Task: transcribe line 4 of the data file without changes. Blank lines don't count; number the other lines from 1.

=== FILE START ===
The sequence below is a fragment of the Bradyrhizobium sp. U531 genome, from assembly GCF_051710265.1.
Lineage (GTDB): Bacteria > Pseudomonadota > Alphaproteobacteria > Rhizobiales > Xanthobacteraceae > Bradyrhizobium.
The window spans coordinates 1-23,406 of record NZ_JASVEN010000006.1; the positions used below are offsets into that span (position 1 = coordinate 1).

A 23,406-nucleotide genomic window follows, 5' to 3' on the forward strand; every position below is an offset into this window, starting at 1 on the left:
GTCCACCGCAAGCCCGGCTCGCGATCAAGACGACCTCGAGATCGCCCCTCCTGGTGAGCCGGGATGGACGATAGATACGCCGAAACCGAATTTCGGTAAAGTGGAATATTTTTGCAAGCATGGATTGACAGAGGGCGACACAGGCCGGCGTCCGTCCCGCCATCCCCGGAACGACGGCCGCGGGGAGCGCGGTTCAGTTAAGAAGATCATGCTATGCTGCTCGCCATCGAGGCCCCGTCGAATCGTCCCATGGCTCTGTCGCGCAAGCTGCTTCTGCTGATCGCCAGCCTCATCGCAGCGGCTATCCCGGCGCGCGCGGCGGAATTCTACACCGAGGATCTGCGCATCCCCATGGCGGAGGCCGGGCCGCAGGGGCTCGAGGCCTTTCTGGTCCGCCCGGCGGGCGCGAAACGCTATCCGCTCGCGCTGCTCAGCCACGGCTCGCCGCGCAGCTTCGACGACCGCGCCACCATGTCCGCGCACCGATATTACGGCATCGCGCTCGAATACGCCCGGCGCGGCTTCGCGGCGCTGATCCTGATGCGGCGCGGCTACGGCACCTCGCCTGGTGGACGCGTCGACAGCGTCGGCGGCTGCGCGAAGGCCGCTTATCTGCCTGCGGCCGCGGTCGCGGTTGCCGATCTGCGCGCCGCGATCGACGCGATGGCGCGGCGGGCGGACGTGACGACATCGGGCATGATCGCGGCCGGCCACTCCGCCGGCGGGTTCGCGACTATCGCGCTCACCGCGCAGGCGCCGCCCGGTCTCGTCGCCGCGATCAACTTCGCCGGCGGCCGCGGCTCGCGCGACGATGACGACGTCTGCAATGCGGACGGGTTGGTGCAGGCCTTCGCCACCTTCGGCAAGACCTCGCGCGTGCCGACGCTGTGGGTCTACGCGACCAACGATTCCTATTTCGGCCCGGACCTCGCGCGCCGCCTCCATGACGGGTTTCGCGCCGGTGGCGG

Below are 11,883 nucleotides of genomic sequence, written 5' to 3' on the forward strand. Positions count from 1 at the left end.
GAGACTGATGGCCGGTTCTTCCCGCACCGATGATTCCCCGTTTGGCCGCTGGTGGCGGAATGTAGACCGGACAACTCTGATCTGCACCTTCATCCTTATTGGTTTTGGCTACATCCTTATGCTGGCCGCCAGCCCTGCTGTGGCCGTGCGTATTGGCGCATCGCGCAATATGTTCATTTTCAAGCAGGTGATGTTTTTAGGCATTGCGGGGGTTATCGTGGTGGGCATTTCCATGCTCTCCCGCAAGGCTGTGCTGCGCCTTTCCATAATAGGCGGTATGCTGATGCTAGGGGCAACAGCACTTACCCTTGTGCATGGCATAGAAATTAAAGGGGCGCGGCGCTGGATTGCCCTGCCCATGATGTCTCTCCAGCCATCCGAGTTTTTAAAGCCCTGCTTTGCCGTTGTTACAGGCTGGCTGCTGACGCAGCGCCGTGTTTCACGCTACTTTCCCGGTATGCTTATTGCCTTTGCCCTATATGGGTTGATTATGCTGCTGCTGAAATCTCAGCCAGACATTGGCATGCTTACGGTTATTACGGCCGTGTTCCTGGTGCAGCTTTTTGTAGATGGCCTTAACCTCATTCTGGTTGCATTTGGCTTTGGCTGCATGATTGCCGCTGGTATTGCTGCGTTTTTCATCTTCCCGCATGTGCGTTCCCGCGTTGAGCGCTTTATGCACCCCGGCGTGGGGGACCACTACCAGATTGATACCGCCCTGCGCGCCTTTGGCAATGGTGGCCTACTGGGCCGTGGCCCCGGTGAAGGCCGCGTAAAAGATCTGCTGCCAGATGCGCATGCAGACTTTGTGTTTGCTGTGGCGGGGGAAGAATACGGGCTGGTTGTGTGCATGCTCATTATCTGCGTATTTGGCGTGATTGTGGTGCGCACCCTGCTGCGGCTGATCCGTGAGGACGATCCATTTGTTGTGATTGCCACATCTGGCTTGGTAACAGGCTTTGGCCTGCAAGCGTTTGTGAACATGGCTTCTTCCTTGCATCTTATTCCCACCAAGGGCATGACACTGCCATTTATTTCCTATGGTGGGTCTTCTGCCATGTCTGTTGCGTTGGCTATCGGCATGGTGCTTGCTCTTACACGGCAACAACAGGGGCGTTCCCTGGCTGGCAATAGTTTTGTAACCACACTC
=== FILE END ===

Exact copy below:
A 23,406-nucleotide genomic window follows, 5' to 3' on the forward strand; every position below is an offset into this window, starting at 1 on the left: